I knew it was going to be weird when I saw the sign out front of Sammy Sortino’s a.k.a. Slammers that welcomed “Piano Man Mark Mallman.” When I walked in, the guy who took my money said, “You here to see Mark Malberg?” Uh, you man Mallman? “Mallberg.” OK.
The show was supposed to start at 7:30. I got there at 8:30 and the opening acoustic guy playing cover songs was still on stage. He went on to play for another hour.
Mallman didn’t mind. Including me, there was only three people there to see him play. He said the venue wouldn’t let him use the big P.A. stacked on either side of the stage. Instead he was told to use a couple tiny Peavey amps the size of cereal boxes. That meant that he wasn’t going to be able to do his regular show, which involved he and a drummer playing on top of prerecorded instrument tracks – supposedly recreating the full sound heard on his records. Instead, his drummer watched with the rest of us, videotaping Mallman’s solo set. Lord knows he wanted a record of his gig in Omaha.
I guess it was the kind of disaster show that all touring bands dread. Here was a guy who, just a year ago, opened for Head of Femur at an SRO Sokol Underground show. His records are released on one of the more respected indie labels – Badman Records – home to such acts as My Morning Jacket, Mark Kozelek, Rebecca Gates and Hayden. And now here he was, playing in an Omaha pizza restaurant, propped up on a riser looking at row upon row of empty tables. Let’s face it, he could have bagged — he could have simply canceled the gig and passed up his portion of the $15 door. But instead he hunkered down and pulled out a memorable solo set that included a couple songs from his self-released comp CD, which I highly recommend you find. Heck, Mallman didn’t even mind when someone walked up to the stage between songs and asked him to play a cover – any cover. “I might be on a great indie label but I’m not too big to do a cover,” he said before going on to do a half-assed version of Billy Joel’s “Piano Man” that included a few new lyrics written especially for the occasion. Priceless.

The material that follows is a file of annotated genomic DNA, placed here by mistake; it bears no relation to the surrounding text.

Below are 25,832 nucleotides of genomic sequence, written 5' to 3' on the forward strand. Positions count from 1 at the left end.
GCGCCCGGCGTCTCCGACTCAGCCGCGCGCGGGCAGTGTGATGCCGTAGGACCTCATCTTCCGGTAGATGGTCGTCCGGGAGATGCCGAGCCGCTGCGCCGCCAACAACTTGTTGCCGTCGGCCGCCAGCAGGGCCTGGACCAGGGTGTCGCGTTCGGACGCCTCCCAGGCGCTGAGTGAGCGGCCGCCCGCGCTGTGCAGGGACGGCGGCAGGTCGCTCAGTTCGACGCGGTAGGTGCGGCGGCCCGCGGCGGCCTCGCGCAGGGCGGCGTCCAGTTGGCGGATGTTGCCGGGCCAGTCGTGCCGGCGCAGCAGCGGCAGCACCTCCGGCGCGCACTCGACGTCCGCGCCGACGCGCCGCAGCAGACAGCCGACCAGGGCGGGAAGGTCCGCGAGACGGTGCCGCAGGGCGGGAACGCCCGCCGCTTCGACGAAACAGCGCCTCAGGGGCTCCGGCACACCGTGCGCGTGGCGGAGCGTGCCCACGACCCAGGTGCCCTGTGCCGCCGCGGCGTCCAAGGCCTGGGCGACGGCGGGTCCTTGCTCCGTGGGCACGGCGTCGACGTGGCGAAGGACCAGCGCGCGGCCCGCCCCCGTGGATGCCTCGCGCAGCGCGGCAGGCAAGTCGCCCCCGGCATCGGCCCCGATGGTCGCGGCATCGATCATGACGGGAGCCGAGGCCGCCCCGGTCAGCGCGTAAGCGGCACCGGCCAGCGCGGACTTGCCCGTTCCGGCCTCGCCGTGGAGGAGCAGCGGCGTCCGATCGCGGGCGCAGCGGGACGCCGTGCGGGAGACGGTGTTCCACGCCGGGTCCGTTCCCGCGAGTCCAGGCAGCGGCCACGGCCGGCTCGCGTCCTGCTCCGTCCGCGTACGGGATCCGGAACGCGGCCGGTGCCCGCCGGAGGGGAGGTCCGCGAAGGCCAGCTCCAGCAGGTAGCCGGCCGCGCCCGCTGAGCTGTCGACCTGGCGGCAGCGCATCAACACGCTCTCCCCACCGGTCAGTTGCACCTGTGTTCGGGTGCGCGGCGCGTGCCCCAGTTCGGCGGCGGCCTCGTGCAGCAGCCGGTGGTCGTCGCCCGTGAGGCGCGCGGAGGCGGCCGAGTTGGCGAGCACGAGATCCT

I gotta tell you, Mallman has a helluva voice and knows what he’s doing on a piano. The whole set sounded kind of Elton John/Billy Joel-esque, and I think he knew it. His songs, however, took on a darker hue when sung alone. I talked to him before the show as he was compiling his set list, crossing off songs he couldn’t do solo. He said he felt kind of weird playing songs about loneliness, death and incarceration while families sat around and ate pizza and watched the Yankees. Let’s hope Mr. Mallberg — uh Mallman — has better luck tonight in Denver. He deserves it.
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